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Best eyeglasses lenses for stargazing (& night driving).

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#26 Sarkikos

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Posted 14 January 2020 - 07:44 AM

I have myopia, presbyopia and astigmatism.  So whatever eyepieces I have for astronomy better be progressive or at least bifocal.  Single focus eyepieces are out of the question.  I'm not switching between far-distance and near-distance pairs of glasses, or using a magnifying glass. 

 

I need to see the night sky clearly without the telescope and also be able to see charts clearly in SkySafari Pro.  I star hop.  I go back and forth quickly and often among sky view, telescope view, finder view, and SkySafari Pro view.  Switching among eyeglasses or a magnifying glass isn't going to cut it. 

 

Mike

I just now glanced back at my post.  I should have written "eyeglasses" not "eyepieces"  in the second sentence.  Dang it!  Too late to edit the post.  But it looks like folks knew what I meant.  

 

Mike


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#27 Morseman

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Posted 22 June 2020 - 02:46 PM

Are there any other reviews of Zeiss i.Scription eyeglasses for observing?  Any cost information?

 

How about the "HD glasses" and "Digital Surfacing" lenses?

 

They do sound promising, but in researching these on the internet, it is so hard to separate technological improvements from marketing hype.

 

Also, I called several so-called "Zeiss Vision Provider" opticians in my area (suburban MD, outside DC) and none of the folks I spoke to on the phone knew what I was talking about or even offered to transfer me to someone who did.  I also emailed Zeiss last week asking who in my area offers these, but so far no reply.

 

--Bob--


Edited by Morseman, 22 June 2020 - 02:46 PM.


#28 Keith NC

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Posted 22 June 2020 - 03:01 PM

Are there any other reviews of Zeiss i.Scription eyeglasses for observing?  Any cost information?

 

How about the "HD glasses" and "Digital Surfacing" lenses?

 

 

 

--Bob--

“HD glasses” is purely a marketing term.  Digital surfacing has been the primary means of generating the curves on the backside of an ophthalmic lens for the last 15 years so very likely any pair of lenses you were to purchase today have likely been produced on a digital generator.

 

Essilor, Hoya, and Shamir also all have good designs for progressive lenses.  Zeiss does not have significant market share in the US but also have good lens designs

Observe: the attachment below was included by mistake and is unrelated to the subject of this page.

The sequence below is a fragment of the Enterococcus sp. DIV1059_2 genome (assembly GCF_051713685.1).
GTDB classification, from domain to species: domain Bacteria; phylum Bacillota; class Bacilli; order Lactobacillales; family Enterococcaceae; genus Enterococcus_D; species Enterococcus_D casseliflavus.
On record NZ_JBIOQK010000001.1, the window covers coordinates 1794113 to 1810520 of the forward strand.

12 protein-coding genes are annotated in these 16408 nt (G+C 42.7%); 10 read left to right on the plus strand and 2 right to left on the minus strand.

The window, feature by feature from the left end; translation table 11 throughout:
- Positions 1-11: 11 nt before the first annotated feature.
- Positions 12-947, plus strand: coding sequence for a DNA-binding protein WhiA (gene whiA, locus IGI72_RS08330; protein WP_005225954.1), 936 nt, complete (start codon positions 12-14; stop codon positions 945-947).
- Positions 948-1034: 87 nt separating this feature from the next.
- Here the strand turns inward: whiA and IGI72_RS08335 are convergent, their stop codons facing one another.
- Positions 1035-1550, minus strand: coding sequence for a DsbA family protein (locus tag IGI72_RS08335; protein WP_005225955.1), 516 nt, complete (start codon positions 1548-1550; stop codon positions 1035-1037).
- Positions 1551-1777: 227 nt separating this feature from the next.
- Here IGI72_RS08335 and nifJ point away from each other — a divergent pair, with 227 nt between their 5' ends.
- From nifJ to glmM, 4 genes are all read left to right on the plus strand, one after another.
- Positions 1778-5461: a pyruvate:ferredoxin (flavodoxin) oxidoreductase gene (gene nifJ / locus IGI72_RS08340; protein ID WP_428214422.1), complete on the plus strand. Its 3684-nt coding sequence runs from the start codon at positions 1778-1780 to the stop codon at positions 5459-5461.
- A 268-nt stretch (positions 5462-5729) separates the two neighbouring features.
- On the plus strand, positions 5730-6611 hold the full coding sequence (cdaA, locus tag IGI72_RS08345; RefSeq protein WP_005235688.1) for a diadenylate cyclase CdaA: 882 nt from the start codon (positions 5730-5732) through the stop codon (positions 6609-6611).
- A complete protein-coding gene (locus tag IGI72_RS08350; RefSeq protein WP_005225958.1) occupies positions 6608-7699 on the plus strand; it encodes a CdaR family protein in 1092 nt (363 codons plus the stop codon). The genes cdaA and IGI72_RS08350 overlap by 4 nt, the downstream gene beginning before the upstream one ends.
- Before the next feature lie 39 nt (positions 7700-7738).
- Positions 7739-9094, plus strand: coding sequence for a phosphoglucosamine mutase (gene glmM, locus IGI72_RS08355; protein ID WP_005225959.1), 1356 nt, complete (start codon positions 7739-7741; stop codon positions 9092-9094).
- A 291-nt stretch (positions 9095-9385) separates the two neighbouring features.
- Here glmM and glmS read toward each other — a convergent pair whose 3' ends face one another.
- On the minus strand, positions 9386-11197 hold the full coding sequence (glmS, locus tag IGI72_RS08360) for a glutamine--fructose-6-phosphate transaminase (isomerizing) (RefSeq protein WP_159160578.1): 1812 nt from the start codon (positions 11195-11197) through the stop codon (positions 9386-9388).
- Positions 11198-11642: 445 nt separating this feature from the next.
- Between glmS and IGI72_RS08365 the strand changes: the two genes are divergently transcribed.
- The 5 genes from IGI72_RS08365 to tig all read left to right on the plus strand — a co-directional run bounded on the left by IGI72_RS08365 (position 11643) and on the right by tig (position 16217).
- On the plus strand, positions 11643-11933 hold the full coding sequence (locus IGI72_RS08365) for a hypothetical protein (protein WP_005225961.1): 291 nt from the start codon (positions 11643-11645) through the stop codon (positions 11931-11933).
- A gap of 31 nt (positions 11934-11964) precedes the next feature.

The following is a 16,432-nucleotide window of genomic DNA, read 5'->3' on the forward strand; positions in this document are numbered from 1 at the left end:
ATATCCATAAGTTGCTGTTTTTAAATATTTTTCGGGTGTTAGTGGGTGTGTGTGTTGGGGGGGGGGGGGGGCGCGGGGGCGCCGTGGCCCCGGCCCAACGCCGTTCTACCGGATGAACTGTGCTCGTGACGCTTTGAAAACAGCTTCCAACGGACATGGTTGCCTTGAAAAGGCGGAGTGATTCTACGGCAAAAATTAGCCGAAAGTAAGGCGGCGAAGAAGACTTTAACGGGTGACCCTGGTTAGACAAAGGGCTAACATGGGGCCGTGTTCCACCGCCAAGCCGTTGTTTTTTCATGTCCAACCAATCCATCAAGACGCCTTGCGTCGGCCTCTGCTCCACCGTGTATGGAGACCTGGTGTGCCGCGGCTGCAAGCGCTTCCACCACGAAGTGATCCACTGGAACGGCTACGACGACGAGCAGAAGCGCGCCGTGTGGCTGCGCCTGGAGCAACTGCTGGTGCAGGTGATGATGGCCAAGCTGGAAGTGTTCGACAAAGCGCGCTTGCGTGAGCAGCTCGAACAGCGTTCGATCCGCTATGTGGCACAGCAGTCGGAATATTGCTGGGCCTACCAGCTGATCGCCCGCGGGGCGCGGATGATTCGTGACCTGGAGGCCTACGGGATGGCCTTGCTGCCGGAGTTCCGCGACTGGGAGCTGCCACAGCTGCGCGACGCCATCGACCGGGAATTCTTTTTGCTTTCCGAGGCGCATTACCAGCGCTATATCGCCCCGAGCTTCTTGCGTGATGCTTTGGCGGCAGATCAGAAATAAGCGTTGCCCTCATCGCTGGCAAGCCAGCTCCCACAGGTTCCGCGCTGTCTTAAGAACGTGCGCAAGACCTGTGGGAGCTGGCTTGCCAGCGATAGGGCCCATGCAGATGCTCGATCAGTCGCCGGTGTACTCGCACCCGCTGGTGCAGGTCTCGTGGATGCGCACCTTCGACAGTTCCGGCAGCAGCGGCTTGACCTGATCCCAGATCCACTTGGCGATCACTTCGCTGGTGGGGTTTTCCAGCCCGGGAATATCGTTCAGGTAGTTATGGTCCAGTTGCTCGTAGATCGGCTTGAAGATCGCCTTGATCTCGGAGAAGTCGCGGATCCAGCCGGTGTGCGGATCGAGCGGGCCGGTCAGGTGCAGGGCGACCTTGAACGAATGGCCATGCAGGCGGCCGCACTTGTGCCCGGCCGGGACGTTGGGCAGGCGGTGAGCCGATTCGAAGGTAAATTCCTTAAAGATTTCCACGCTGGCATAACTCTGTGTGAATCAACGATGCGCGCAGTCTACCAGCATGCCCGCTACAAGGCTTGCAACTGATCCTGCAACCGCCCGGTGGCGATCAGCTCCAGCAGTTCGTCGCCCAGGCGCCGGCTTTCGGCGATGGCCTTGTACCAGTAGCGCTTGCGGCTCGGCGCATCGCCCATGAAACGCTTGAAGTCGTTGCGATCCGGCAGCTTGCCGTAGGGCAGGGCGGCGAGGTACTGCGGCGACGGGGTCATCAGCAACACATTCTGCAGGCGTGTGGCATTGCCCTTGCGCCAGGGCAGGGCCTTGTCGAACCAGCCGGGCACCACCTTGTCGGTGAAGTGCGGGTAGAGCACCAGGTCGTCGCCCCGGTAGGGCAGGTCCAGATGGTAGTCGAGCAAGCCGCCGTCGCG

hope this helps



#29 Heywood

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Posted 22 June 2020 - 03:14 PM

My experience is that glass lenses are the best material optically for eyeglasses, followed by CR39 plastic. Every other material is inferior to one degree or another. That is all there is to it.

I think if you research this question, you will find that I am correct.

Of course, you will find lots of marketing hyping other materials, but that's just marketing, not reality.

Edited by Heywood, 22 June 2020 - 03:17 PM.


#30 Keith NC

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Posted 23 June 2020 - 07:55 AM

My experience is that glass lenses are the best material optically for eyeglasses, followed by CR39 plastic. Every other material is inferior to one degree or another. That is all there is to it.

I think if you research this question, you will find that I am correct.

Of course, you will find lots of marketing hyping other materials, but that's just marketing, not reality.

Absolutely true in terms of abbe value.  If other factors are important (e.g. impact resistance, thickness/weight) you would also consider other lens materials as well



#31 Heywood

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Posted 23 June 2020 - 10:03 AM

Absolutely true in terms of abbe value.  If other factors are important (e.g. impact resistance, thickness/weight) you would also consider other lens materials as well

 

Correct.

 

I found that the weight of the glass lenses is not bad at all as long as I get frames that require small to medium-size lenses.  In other words, the "heavy weight" of glass lenses is overblown.  However, if a person insists on 1980's-style or aviator-style big lenses, then yes, they're going to be heavy.